Samsung Electronics Global Mktg Operati

Topics: Advertising, Marketing, Brand Pages: 9 (2336 words) Published: November 26, 2014
Samsung electronics global marketing operation

Instruction:
1. Each student will read the case(s) ahead of time before attending to the class. 2. Your group will be assigned to one or several questions in class. 3. After a thorough group discussion, your group will outline/summarize your answers into a PPT file and drop it onto the Blackboard’s drop-box. 4. Your group will present and lead the discussion of the question(s) assigned to you. Although the group in charge will be the major discussants for the assigned question(s), it is highly recommended to have the rest of the class involved and participated in the discussion. Discussion questions:

1. What are the ingredients of Samsung Electronics Company (SEC)’s corporate turnaround strategy? Samsung Electronics Company has achieved a remarkable turnaround over the last two decades. Before the 1990s, Samsung was not highly regarded, and struggled with their brand identity and value. Samsung was known as a low cost Korean electronics brand that manufactured consumer VCRs and televisions. The entire company, as well as their products, did not compete well with industry leaders such as Sony for top-of-mind brand awareness.

Several key actions instigated corporate and product improvements since this time. Beginning first with personnel, the Chairman of the company (Kun Hee Lee) started the first movement within that would ultimately lead to their current lucrative position. Lee determined, in 1993, that Samsung could reposition itself as a first-class electronics brand that could distribute products world-wide.

Lee wanted to commit Samsung to long term goals and results and transform the company away from commodity based products, and instead produce luxury electronic items that would be highly innovative. At the time, electronic companies could venture into two different routes: software or hardware. The outlook for software development was very good in the 1990s, but Lee chose the route for developing hardware instead. This decision became one of the most critical ingredients to Samsung’s tremendous success of late. Manufacturing hardware components became the primary objective for the company, and one which they became highly invested into.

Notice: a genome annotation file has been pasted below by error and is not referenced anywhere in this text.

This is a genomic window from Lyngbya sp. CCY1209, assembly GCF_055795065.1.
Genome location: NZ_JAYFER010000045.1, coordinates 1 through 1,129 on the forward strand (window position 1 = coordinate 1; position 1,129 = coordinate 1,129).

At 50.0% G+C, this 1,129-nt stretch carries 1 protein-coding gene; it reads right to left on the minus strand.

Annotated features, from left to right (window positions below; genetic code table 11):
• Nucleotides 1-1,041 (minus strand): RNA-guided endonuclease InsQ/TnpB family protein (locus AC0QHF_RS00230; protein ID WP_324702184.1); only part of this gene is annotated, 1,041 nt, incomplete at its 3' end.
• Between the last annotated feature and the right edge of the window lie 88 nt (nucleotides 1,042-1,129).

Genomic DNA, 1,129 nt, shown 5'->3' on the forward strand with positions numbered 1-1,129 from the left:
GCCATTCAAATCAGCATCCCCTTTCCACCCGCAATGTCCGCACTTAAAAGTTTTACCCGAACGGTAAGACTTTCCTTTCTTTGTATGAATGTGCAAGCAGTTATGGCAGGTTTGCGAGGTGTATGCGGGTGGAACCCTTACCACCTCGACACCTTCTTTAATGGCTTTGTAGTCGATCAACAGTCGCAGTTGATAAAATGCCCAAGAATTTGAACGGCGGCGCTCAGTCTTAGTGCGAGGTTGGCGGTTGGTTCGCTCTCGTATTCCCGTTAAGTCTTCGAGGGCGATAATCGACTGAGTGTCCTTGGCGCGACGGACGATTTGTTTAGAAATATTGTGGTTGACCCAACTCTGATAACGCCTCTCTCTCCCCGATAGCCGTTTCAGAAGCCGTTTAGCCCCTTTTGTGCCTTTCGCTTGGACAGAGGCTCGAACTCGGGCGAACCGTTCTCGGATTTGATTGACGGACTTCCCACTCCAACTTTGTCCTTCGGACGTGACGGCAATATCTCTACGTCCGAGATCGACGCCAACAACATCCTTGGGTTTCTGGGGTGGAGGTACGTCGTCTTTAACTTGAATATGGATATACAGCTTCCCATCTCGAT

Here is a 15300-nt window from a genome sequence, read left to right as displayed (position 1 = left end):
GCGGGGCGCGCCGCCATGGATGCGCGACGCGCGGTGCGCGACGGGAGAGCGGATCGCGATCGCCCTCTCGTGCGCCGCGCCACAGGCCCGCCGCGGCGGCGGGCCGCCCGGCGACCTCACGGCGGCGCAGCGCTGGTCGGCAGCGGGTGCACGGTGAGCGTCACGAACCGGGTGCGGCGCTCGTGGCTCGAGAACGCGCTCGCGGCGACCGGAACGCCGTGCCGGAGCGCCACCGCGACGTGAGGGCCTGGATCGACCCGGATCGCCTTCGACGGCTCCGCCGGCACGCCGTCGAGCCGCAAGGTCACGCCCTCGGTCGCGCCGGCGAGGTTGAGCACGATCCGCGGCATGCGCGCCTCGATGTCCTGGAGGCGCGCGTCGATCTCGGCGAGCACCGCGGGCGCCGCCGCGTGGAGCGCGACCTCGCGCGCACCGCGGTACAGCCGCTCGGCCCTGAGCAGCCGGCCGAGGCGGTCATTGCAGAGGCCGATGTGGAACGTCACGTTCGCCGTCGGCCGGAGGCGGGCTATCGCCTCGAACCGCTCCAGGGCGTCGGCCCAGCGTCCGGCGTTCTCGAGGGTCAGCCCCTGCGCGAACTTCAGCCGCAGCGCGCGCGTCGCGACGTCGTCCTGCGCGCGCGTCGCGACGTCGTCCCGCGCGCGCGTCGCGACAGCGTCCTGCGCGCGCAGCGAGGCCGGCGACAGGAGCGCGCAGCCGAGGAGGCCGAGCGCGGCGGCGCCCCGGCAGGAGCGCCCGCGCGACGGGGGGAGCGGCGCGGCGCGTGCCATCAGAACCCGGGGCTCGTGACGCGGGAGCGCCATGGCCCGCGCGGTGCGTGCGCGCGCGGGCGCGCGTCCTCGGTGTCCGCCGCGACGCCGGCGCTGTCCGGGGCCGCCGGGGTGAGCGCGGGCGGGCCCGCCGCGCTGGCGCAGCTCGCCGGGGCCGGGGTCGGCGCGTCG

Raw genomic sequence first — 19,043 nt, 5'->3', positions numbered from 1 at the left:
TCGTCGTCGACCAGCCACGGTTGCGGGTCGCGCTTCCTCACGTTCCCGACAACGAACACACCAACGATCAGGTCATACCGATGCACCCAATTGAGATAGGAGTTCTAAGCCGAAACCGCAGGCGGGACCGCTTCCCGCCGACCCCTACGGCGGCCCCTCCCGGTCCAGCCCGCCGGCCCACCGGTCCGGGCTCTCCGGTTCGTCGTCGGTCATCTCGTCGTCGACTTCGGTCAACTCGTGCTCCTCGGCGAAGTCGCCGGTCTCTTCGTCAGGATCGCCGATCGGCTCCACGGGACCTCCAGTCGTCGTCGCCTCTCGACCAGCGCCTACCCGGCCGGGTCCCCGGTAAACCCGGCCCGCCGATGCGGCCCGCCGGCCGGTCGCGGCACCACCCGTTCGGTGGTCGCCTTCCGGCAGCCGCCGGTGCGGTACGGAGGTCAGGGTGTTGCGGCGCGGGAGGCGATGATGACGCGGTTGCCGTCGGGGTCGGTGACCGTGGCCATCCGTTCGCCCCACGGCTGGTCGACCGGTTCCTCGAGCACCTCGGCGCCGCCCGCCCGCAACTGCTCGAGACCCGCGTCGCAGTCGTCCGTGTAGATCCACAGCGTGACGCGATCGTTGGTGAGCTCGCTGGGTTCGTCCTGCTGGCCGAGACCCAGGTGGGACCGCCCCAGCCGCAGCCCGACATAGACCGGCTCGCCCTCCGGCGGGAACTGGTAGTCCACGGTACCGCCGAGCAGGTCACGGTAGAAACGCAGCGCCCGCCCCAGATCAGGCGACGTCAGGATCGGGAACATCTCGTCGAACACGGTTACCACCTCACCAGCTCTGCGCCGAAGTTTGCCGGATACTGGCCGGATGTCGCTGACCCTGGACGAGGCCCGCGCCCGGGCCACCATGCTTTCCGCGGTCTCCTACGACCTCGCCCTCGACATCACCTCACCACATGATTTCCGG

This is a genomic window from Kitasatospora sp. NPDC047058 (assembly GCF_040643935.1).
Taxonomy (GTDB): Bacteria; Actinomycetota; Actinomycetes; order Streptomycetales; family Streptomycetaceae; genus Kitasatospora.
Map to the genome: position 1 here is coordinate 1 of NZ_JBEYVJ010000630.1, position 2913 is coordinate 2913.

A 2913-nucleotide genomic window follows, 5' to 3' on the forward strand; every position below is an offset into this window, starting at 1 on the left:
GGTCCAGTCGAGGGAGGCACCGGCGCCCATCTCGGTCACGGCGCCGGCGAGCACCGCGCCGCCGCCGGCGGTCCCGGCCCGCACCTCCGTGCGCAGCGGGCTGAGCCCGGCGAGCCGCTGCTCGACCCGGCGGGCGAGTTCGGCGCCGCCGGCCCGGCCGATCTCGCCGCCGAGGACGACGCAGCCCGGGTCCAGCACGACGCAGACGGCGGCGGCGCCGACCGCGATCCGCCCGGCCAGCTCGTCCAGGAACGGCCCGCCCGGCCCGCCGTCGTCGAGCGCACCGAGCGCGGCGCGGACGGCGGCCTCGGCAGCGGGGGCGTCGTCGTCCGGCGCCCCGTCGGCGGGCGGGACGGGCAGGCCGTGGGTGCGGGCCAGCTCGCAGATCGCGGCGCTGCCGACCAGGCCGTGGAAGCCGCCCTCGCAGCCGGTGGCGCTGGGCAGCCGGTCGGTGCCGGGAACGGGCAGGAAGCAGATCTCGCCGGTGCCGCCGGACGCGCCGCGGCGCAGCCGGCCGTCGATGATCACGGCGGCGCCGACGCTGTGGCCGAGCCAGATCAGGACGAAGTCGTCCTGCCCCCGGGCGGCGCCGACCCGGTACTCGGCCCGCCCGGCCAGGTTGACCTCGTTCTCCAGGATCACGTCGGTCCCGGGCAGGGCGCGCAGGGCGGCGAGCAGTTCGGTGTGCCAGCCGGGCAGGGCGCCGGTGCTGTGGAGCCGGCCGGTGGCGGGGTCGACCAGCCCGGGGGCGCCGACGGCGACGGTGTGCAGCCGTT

A second important ingredient to this turnaround strategy was how Samsung choose to structure themselves as company. Samsung wanted control of the whole process, from soup to nuts, and to be a company that could produce almost an entire electronic device in-house. This strategy was in line with a vertical integration approach and it offered Samsung an opportunity to continue serving business industries and consumers.

The combination of a vertically integrated hardware company has, over time, shown to be a very fruitful strategy that actually creates stability in an otherwise turbulent and fast-paced technology sector. Samsung hardware can be applied to many different tech markets which affords Samsung a way to hedge their investments. With the volatility of technological change, if one market is underperforming, another is likely to be performing well, and given the breadth of applications for their hardware components, Samsung will benefit in the long-term from this strategy. Another unique ingredient presented to for a hardware specific company is the free choice in software licensing agreements. Samsung has an “open architecture” which allows nearly any software to be installed onto their chips and other components. Because of this, especially in the mobile device market, Samsung’s devices can run multiple software platforms, which allows for greater market penetration.

Despite Samsung’s wise investment into vertical integration, this alone would not ensure their lofty growth aspirations. Research and development into new manufacturing locations and processes was only one component of the equation - the other side was marketing. Samsung’s desired growth could only be achieved if they followed a market-driven...
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